• Official Post

    Please. Yes, understandably some of the Mizuno replicators are frustrated. They put much work, and time into their own attempts, and feel that maybe something was not told them. That only partial instructions were given out. That Mizuno is hiding something from them, keeping the secrets that make his R20 work to himself. As a result of all this, they were sent on a wild goose chase...wasting their time, and money. Similar to what Rossi did, and is doing; for those who still believe he has something

    I can say that is not true. Mizuno does have a company, and is being given assistance by a major corporation. He has helped at least two other groups that I know of, try to replicate the technology he hopes to one day commercialize. Both those groups were able to replicate. At least one European team failed -twice, and is now working directly with Mizuno for another attempt.

    Those are not the actions of someone willfully trying to mislead. As Jed has mentioned many times; LENR is not easy. It seldom works, and when it does, it is difficult to duplicate. This is not anything new, as many researchers have been down this road before. They see something extraordinary, get excited and yell eureka! , only to be embarrassed, or frustrated when their colleagues are unsuccessful, or only partially successful, in replicating.

    It is to Mizuno/Rothwell/Business Manager's credit that they did get this out when they did. It was a remarkable result, and they wanted to get it out to the community ASAP. Again, that is not the action of someone with bad intent. We have had 3 successful replications so far. Mizuno is working as fast as his health allows to make sure there are more to follow. Unfortunately, he can not work directly with everyone.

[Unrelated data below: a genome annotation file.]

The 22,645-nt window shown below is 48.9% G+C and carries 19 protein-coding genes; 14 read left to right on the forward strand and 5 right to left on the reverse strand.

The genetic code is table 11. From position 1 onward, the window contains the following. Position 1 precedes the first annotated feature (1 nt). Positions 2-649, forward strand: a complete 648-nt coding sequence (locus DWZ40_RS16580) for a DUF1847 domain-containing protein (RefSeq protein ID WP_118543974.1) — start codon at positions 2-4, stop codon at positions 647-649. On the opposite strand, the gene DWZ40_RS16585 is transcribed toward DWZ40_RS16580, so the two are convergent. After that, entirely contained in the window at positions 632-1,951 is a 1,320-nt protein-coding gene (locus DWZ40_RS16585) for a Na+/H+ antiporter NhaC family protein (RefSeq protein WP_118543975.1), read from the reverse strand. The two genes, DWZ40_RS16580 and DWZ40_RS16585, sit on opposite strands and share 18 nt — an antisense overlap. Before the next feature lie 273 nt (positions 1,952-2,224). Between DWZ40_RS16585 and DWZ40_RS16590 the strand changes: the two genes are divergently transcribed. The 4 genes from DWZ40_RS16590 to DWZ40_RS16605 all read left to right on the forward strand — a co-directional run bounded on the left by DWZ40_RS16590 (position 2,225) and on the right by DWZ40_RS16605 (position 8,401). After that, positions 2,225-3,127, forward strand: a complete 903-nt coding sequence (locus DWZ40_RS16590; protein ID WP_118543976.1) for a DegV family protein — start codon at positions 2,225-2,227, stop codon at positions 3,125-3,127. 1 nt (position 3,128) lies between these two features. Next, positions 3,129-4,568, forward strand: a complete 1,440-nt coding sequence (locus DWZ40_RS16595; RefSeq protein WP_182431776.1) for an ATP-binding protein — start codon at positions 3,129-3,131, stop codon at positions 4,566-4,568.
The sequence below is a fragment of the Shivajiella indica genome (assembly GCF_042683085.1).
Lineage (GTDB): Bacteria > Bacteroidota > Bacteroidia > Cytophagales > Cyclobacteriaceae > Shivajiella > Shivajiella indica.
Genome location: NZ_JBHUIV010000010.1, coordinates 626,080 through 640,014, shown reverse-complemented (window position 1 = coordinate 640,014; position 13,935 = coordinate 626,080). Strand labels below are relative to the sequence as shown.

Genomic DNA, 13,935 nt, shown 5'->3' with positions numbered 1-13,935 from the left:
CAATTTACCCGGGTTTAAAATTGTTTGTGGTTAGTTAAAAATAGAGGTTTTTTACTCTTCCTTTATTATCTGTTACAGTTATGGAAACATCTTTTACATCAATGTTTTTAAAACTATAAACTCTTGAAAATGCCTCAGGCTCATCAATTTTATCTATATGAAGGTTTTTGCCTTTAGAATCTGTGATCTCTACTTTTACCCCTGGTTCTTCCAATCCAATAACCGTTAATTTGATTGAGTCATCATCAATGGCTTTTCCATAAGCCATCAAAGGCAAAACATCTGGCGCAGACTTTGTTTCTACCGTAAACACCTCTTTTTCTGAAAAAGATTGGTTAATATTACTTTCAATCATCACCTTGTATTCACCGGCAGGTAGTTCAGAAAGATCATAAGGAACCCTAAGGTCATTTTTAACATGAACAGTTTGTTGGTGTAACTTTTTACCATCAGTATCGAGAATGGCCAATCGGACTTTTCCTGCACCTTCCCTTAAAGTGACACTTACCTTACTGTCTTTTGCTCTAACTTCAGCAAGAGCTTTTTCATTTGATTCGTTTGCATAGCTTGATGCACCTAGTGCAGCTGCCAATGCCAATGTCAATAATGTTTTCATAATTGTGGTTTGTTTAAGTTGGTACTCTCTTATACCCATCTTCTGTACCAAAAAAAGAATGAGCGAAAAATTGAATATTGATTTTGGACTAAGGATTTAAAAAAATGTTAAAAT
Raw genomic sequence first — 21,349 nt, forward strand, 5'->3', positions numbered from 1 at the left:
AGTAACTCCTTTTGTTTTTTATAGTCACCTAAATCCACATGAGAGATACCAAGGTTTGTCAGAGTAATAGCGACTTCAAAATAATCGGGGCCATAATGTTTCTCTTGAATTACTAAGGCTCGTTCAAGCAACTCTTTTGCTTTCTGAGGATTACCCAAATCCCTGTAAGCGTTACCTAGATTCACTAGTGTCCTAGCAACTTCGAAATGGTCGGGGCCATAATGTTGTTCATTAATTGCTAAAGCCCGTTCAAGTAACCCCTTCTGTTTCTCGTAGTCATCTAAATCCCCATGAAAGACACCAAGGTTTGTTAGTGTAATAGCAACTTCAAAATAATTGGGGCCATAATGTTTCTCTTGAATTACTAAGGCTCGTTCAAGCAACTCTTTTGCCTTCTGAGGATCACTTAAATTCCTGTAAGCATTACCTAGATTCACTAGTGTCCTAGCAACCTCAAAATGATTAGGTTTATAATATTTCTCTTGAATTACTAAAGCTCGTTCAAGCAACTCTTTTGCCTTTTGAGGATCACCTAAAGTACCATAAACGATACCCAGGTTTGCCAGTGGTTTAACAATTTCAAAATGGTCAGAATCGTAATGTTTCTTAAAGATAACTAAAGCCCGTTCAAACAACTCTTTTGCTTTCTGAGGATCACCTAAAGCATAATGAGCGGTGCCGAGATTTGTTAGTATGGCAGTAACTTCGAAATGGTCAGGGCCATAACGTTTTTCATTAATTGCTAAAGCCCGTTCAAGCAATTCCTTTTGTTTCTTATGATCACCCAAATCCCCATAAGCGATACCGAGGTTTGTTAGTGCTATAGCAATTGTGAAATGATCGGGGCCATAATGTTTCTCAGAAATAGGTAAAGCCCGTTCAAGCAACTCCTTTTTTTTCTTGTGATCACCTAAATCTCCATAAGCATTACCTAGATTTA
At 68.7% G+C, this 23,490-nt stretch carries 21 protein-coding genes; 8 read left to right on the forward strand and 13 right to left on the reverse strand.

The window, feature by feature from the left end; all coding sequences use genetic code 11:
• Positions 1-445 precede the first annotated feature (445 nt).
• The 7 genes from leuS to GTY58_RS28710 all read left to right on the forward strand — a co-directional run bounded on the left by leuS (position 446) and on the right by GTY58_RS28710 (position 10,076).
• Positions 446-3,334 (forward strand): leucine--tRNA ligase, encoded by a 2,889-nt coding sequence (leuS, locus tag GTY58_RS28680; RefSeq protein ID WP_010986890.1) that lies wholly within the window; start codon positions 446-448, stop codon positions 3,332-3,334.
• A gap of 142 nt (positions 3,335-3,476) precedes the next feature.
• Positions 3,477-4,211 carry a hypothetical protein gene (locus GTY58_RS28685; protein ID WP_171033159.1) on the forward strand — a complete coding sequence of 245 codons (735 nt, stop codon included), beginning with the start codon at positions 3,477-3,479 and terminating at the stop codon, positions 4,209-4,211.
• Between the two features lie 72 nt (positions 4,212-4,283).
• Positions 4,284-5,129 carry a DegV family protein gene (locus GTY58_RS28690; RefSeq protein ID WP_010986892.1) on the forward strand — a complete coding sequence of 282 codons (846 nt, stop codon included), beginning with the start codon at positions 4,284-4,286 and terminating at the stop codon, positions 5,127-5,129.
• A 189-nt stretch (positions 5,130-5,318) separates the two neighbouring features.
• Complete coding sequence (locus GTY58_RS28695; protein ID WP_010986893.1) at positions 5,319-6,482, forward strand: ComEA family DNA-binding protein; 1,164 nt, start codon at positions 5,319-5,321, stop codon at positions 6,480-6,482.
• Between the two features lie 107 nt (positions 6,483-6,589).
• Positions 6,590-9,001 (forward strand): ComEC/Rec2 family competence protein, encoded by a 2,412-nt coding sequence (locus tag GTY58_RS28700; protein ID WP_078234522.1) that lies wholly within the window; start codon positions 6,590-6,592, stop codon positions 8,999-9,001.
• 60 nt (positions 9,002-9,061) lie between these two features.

Everyone please be patient. We the staff, and Rothwell will pass along whatever we can. And in the meantime, ignore Ascoli65 's . He sees this frustration as another opportunity to seed distrust, and create a rift in the community. Do not fall for it.

  • OK, everyone calm down please. If it was easy it would have already been done lots of times. A successful first attempt was not expected, and I'm really just getting started.

    The cell has finished a 100 hr soak at 0.1 Bar of H2. Before a full bake-out, I'll bleed off the hydrogen to 300 Pa and do a calibration for comparison. Who knows, it might "wake up" at the lower pressure of H2 and surprise us all.

    Just the facts...

  • It is to Mizuno/Rothwell/Business Manager's credit

    I have nothing to do with any business that Mizuno is involved with, and no knowledge of any such business, or any manager. Except for the company associated with Prof. Saito at the Hokkaido University of Science. I posted info. about that here.

    • Official Post

    I've added calibration at 300 Pa to the Live Doc at https://tinyurl.com/vudbmro
    Bake-out to remove H2 is done, though another pass will probably be needed tomorrow. Then some D2 on Saturday for another test.

    If it helps, the Mizuno team reaffirms that the instructions given, have worked for others. In one replication, far better than reported, and that data has been made available to an independent group. They have since made some very encouraging progress, but can not share that yet, and hope others will continue trying to replicate the R20.

    Now this is an IMO, but it appears to me, that working directly with Mizuno, ups the chances for success. That means there is an art to this, as much as a science. That is not unusual in LENR. Unfortunately, he can only work with a few replicators at a time, as he is doing now. Everyone else, including you Alan, are on your own.

    Best of luck.

  • Now this is an IMO, but it appears to me, that working directly with Mizuno, ups the chances for success. That means there is an art to this, as much as a science. That is not unusual in LENR. Unfortunately, he can only work with a few replicators at a time, as he is doing now.

    I have no doubt about that.

    With the pandemic Mizuno cannot possibly go elsewhere to help others. I hope he does not even travel within Japan. He is in his 70s. He cannot work as much as he used to.